Duke engineers demonstrated acoustic cloaking through rigorous research and metamaterials. The designers set out to create a 3 dimensional form that would essentially slow sound waves thereby giving the impression that nothing impeded the sound. The 3D printed cloak covers objects that would reflect sound waves as soon as it hits the object. With the demonstration of an acoustic invisibility cloak, numerous application emerge in its wake.

In order to create the proper cloak, the engineers turned to metamaterials, an emerging field that combines natural materials with repeating patterns to achieve unnatural properties. In Duke’s case, they found success with plastic and air. The repeated holes in the 3D printed sheet material, layered on top of each layer forms a pyramid structure. Essentially, the cloak alters the trajectory of the sound waves to give the impression that they do not hit anything and simply progress as if an object were not in the way. While the end result looks elegantly simple, the effort and brain-racking proved arduous.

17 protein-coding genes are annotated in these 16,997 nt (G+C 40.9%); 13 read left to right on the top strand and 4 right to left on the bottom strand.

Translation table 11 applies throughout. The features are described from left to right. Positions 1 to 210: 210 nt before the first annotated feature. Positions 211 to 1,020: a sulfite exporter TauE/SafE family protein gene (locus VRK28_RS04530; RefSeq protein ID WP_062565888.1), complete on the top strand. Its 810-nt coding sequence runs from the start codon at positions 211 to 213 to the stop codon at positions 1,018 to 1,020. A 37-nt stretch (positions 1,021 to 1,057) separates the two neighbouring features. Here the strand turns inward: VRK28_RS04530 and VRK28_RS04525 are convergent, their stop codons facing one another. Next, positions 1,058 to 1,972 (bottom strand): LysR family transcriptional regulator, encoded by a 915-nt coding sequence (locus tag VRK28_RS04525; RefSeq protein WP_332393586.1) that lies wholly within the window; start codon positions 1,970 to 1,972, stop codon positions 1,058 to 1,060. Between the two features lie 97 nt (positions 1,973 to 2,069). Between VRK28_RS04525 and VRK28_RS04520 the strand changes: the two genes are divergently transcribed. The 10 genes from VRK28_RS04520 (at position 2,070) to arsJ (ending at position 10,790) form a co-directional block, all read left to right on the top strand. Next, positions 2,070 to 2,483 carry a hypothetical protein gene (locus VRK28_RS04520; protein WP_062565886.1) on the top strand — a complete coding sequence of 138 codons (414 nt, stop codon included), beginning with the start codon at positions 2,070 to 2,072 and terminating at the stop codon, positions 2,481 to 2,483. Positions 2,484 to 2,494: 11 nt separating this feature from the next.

3d printing audio cloak

“The structure that we built might look really simple,” said Cummer, professor of electrical and computer engineering at Duke University. “But I promise you that it’s a lot more difficult and interesting than it looks. We put a lot of energy into calculating how sound waves would interact with it. We didn’t come up with this overnight.”

The ramifications of the successful acoustic cloak spreads in various directions. One obvious application is in sonar. Since sound waves behave similarly underwater and in the air, it is foreseeable to find this technology used in sonar avoidance. The research received funding from the Office of Naval Research and Army Research Office, so military interest is a forgone conclusion. Yet in another arena, Cummer sees cloaking used to improve auditoriums and concerts no longer hindered by choices deciding between pragmatism and acoustic aesthetics. In fact, if used efficiently, the mantra could finally be true that there is not a bad seat in the house.

Source: http://www.pratt.duke.edu/news/acoustic-cloaking-device-hides-objects-sound